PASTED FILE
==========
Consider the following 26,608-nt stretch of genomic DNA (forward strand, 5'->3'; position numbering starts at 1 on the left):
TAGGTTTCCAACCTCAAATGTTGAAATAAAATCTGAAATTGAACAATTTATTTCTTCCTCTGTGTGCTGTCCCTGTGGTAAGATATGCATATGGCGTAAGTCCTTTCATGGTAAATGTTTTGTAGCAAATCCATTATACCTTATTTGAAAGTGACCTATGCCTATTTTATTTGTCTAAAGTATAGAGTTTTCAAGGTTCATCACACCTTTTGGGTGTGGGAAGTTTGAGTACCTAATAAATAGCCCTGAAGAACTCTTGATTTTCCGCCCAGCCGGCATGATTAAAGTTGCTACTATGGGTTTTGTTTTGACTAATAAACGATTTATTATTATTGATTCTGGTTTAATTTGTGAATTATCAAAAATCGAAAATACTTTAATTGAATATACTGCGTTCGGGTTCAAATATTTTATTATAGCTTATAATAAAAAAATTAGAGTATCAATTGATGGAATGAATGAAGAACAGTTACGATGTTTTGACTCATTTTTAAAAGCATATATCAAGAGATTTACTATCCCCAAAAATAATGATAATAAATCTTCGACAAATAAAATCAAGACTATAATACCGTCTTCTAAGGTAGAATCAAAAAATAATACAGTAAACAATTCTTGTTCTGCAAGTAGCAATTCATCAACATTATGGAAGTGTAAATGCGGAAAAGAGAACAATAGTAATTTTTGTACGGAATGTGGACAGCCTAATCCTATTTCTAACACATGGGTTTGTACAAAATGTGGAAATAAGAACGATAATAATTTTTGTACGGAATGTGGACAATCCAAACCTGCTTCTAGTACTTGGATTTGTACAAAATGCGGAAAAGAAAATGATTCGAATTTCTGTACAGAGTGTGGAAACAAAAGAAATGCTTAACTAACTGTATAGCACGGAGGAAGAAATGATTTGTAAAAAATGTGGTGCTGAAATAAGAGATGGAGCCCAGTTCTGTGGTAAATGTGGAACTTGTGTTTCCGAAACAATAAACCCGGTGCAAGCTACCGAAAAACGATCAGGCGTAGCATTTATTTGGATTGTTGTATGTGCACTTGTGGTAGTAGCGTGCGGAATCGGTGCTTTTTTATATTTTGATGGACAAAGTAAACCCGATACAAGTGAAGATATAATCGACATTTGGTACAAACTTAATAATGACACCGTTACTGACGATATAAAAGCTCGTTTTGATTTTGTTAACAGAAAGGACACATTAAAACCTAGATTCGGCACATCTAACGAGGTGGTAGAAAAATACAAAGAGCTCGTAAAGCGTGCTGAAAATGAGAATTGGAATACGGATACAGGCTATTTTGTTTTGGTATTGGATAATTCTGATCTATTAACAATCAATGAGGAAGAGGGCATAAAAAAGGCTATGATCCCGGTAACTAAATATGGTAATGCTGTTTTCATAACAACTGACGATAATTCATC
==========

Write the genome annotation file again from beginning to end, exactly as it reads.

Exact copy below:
Consider the following 26,608-nt stretch of genomic DNA (forward strand, 5'->3'; position numbering starts at 1 on the left):
TAGGTTTCCAACCTCAAATGTTGAAATAAAATCTGAAATTGAACAATTTATTTCTTCCTCTGTGTGCTGTCCCTGTGGTAAGATATGCATATGGCGTAAGTCCTTTCATGGTAAATGTTTTGTAGCAAATCCATTATACCTTATTTGAAAGTGACCTATGCCTATTTTATTTGTCTAAAGTATAGAGTTTTCAAGGTTCATCACACCTTTTGGGTGTGGGAAGTTTGAGTACCTAATAAATAGCCCTGAAGAACTCTTGATTTTCCGCCCAGCCGGCATGATTAAAGTTGCTACTATGGGTTTTGTTTTGACTAATAAACGATTTATTATTATTGATTCTGGTTTAATTTGTGAATTATCAAAAATCGAAAATACTTTAATTGAATATACTGCGTTCGGGTTCAAATATTTTATTATAGCTTATAATAAAAAAATTAGAGTATCAATTGATGGAATGAATGAAGAACAGTTACGATGTTTTGACTCATTTTTAAAAGCATATATCAAGAGATTTACTATCCCCAAAAATAATGATAATAAATCTTCGACAAATAAAATCAAGACTATAATACCGTCTTCTAAGGTAGAATCAAAAAATAATACAGTAAACAATTCTTGTTCTGCAAGTAGCAATTCATCAACATTATGGAAGTGTAAATGCGGAAAAGAGAACAATAGTAATTTTTGTACGGAATGTGGACAGCCTAATCCTATTTCTAACACATGGGTTTGTACAAAATGTGGAAATAAGAACGATAATAATTTTTGTACGGAATGTGGACAATCCAAACCTGCTTCTAGTACTTGGATTTGTACAAAATGCGGAAAAGAAAATGATTCGAATTTCTGTACAGAGTGTGGAAACAAAAGAAATGCTTAACTAACTGTATAGCACGGAGGAAGAAATGATTTGTAAAAAATGTGGTGCTGAAATAAGAGATGGAGCCCAGTTCTGTGGTAAATGTGGAACTTGTGTTTCCGAAACAATAAACCCGGTGCAAGCTACCGAAAAACGATCAGGCGTAGCATTTATTTGGATTGTTGTATGTGCACTTGTGGTAGTAGCGTGCGGAATCGGTGCTTTTTTATATTTTGATGGACAAAGTAAACCCGATACAAGTGAAGATATAATCGACATTTGGTACAAACTTAATAATGACACCGTTACTGACGATATAAAAGCTCGTTTTGATTTTGTTAACAGAAAGGACACATTAAAACCTAGATTCGGCACATCTAACGAGGTGGTAGAAAAATACAAAGAGCTCGTAAAGCGTGCTGAAAATGAGAATTGGAATACGGATACAGGCTATTTTGTTTTGGTATTGGATAATTCTGATCTATTAACAATCAATGAGGAAGAGGGCATAAAAAAGGCTATGATCCCGGTAACTAAATATGGTAATGCTGTTTTCATAACAACTGACGATAATTCATC